What Is Powering Alex Dickerson’s Unprecedented Hot Ride?

Photo: Stan Szeto-USA TODAY SportsPhoto

San Francisco Giants 29 year old outfielder Alex Dickerson is off to a torrid start to the 2019 campaign. He’s hitting .303/.370/.606 (compared to his career line of .266/.339/.480) and has slugged four home runs in just over 70 plate appearances this season. Here’s where Dickerson ranks among National League hitters with at least 30 plate appearances from June 24th – July 7th…

  • wRC+: 196 (2nd to only Fernando Tatis Jr. [205])
  • SLG: .714 (4th — trailing only Yasiel Puig [.730], Evan Longoria [.737], and Fernando Tatis Jr. [.787])
  • wOBA: .468 (T-2nd alongside Yasiel Puig — trailing only Fernando Tatis Jr. [.483])

What makes Dickerson’s strong stretch of play that much more remarkable is the extremely high number of injuries he’s had to overcome and persevere through in recent years

There’s bad luck, and then there’s Alex Dickerson. First he missed half of the 2014 season with ankle and leg issues. A promising 2015 minor league campaign led to a breakout in 2016, only to be cut short by a hip injury. Then he missed the 2017 season with back issues. Coming into spring training, everyone was optimistic about the back, but he felt some discomfort in his elbow early this month and was shut down.

 roydjt | @Zippy_TMS of the Gaslamp Ball

At the end of the 2018 season, he elected to become a free agent, and about a month or so later, Dickerson retuned to the Padres on what was a minor league deal.

Then, Spring training came along, and San Diego optioned him to the minors in early March. After performing exceptionally well playing at Triple-A El Paso (.372/.469/..606 and 5 HR in 113 PA), the Padres called Dickerson up to the majors on May 3rd (also optioning starter Luis Perdomo down a level). Unsurprisingly, he had a hard time making the transition back to facing major league caliber pitching…

  • PA: 19
  • H: 3 (.158 AVG)
  • K: 7 (36.8%)
  • BB: 0
  • XBH: 0
  • wRC+: -21

To add insult to injury, it was announced on May 24th that Dickerson would be placed on the 10-day IL due to a sprained wrist. Just over a week later, he was activated off of the injured list and sent down to Triple-A. A few days passed and the Padres decided to designate Dickerson for assignment. In less than a week’s time, he had found himself a new home: the San Francisco Giants organization. The Padres had traded Dickerson to Giants in return for right-handed pitching prospect Franklin Van Gurp.

On June 21st, San Francisco called him up from Triple-A Sacramento to make his Giants debut. That roster decision payed off big time for both Dickerson and the Giants

A night after driving in six runs in his debut with the team, Dickerson drove in three more runs on a pair of doubles. That set the Giants’ record for most RBI in a player’s first two games with the franchise. And he received texts from people as if he just made his major league debut. And in a way, it was. A rebirth if you will.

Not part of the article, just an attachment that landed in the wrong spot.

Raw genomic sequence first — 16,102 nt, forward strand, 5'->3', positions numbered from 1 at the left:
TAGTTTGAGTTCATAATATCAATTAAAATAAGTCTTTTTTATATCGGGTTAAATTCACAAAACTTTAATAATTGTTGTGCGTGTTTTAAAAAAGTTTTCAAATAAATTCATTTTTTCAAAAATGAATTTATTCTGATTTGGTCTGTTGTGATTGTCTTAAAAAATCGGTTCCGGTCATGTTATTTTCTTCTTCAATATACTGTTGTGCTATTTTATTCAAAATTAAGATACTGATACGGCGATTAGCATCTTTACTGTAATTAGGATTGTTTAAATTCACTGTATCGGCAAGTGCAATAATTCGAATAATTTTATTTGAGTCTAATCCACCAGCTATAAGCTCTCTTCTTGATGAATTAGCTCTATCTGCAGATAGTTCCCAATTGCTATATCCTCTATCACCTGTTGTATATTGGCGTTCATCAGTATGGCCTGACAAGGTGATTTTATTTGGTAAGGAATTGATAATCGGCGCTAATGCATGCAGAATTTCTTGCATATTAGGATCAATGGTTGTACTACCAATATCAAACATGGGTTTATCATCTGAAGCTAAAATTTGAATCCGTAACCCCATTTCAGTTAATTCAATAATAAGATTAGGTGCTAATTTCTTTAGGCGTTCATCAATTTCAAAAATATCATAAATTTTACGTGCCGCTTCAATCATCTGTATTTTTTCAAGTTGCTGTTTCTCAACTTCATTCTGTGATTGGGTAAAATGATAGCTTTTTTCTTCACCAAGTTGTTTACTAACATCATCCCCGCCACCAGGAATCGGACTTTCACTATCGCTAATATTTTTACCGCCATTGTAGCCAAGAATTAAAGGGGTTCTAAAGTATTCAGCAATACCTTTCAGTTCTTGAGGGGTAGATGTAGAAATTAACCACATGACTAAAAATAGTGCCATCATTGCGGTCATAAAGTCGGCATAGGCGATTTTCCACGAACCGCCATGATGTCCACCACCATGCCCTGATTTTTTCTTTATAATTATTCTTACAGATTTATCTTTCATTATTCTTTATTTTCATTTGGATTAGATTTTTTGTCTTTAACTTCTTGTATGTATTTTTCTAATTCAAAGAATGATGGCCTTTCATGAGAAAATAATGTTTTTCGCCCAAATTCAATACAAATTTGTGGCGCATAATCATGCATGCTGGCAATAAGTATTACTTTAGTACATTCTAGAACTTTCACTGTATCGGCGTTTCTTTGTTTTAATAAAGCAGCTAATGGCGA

Jessica Kleinschmidt of NBCSports.com

Here are Dickerson’s full numbers during his time with San Francisco…

  • PA: 54
  • H: 17 (.362 AVG)
  • OBP: .444
  • SLG: .787
  • HR: 4
  • RBI: 15

In taking a closer look at his profile, his plate discipline numbers (according to FanGraphs) have stabilized and resemble the ones he put up in 2016 for the most part (285 PA)…

20162019 w/ the Giants
O-Swing%30.825.0
Z-Swing%72.467.9
O-Contact%72.365.5
Z-Contact%89.090.9

There are some changes in his batted ball frequencies, and it appears Dickerson is making a concerted effort to hit for more power…

20162019 w/ the Giants
GB%37.129.7
LD%22.427.0
FB%40.543.2

Let’s examine the tangible changes Dickerson has made to his approach in 2019 which are enabling him to hit for increased levels of power…

Here is a home run Dickerson hit with the Padres in 2016:

and one he hit with the Giants in 2019:

Video via Baseball Savant

Now we will compare the two swings/approaches side-by-side…

2018 (left); 2019 (right)
  • Dickerson’s arms are more aligned with each other –> more balanced
    • In doing so, he has dropped his shoulder some
  • His bat in 2019 is angled less vertically –> possibly more bat control
    • Bat is further back –> could potentially explain the uptick in power and strikeouts
2018 (left); 2019 (right)
  • Dickerson has started to implement a drastically bigger leg kick –> harder contact
  • Once again, he seems to be more balanced, and his bat is farther back –> could be allowing for a more fluid swing
20162019 w/ the Giants
Average Exit Velocity (Statcast)88.693.3
Barrel %6.610.2
2018 (left); 2019 (right)
  • Dropping his front foot earlier –> easier time catching up to fastballs
    • Still staying back on the baseball
20162019 w/ the Giants
Fastball Pitch Value / 100 pitches1.112.98

And it is not like Alex Dickerson has been getting excessively lucky in 2019. His .356 BABIP is very high, but he’s regularly put up BABIP in that same ballpark, and it’s pretty normal for line drive hitters to run higher BABIP…

  • 2015 AAA (519 PA): .360
  • 2016 AAA (241 PA): .397
  • 2019 AAA w/ SD (113 PA): .417
X = LD%; Y = BABIP

Additionally, Dickerson’s four home runs have traveled an average of 422 feet. To put that in perspective, realize that Ronald Acuna Jr.’s home runs have also traveled an average of 422 feet.

FanGraphs gives the Giants a 0.8% chance of making the playoffs and 0.0% chance of claiming the NL West divisional crown. That means they make the playoffs in only 80 out of their 10,000 simulations.

But there’s no doubt that Alex Dickerson, who has made an effort to hit for more power through using a significantly bigger leg kick, has been one of the biggest bright spots of their disappointing season. He will likely remain a contributor for the Giants so long as he manages to stay on the field.

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